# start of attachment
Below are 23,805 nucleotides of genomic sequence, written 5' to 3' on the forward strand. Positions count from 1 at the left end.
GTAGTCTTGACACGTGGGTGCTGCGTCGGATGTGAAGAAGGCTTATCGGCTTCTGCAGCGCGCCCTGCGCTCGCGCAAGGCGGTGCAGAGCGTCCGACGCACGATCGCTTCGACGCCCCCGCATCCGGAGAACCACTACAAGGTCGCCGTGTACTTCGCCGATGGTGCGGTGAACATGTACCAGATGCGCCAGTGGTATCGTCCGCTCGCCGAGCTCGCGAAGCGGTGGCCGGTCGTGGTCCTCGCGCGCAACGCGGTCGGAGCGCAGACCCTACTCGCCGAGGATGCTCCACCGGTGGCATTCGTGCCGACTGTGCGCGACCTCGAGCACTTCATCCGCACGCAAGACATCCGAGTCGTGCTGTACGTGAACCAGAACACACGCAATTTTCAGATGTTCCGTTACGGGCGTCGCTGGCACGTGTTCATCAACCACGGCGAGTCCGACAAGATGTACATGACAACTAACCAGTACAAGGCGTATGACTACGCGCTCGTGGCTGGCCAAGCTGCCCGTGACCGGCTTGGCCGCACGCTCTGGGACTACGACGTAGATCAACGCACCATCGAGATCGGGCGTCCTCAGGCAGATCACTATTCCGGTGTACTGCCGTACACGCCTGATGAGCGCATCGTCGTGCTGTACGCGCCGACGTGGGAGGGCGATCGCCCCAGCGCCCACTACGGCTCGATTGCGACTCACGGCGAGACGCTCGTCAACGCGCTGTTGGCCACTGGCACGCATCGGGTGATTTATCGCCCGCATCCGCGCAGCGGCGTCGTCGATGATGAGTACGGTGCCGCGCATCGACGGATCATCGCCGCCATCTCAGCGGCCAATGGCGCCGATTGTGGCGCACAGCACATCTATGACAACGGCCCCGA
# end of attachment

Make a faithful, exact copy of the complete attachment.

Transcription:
Below are 23,805 nucleotides of genomic sequence, written 5' to 3' on the forward strand. Positions count from 1 at the left end.
GTAGTCTTGACACGTGGGTGCTGCGTCGGATGTGAAGAAGGCTTATCGGCTTCTGCAGCGCGCCCTGCGCTCGCGCAAGGCGGTGCAGAGCGTCCGACGCACGATCGCTTCGACGCCCCCGCATCCGGAGAACCACTACAAGGTCGCCGTGTACTTCGCCGATGGTGCGGTGAACATGTACCAGATGCGCCAGTGGTATCGTCCGCTCGCCGAGCTCGCGAAGCGGTGGCCGGTCGTGGTCCTCGCGCGCAACGCGGTCGGAGCGCAGACCCTACTCGCCGAGGATGCTCCACCGGTGGCATTCGTGCCGACTGTGCGCGACCTCGAGCACTTCATCCGCACGCAAGACATCCGAGTCGTGCTGTACGTGAACCAGAACACACGCAATTTTCAGATGTTCCGTTACGGGCGTCGCTGGCACGTGTTCATCAACCACGGCGAGTCCGACAAGATGTACATGACAACTAACCAGTACAAGGCGTATGACTACGCGCTCGTGGCTGGCCAAGCTGCCCGTGACCGGCTTGGCCGCACGCTCTGGGACTACGACGTAGATCAACGCACCATCGAGATCGGGCGTCCTCAGGCAGATCACTATTCCGGTGTACTGCCGTACACGCCTGATGAGCGCATCGTCGTGCTGTACGCGCCGACGTGGGAGGGCGATCGCCCCAGCGCCCACTACGGCTCGATTGCGACTCACGGCGAGACGCTCGTCAACGCGCTGTTGGCCACTGGCACGCATCGGGTGATTTATCGCCCGCATCCGCGCAGCGGCGTCGTCGATGATGAGTACGGTGCCGCGCATCGACGGATCATCGCCGCCATCTCAGCGGCCAATGGCGCCGATTGTGGCGCACAGCACATCTATGACAACGGCCCCGA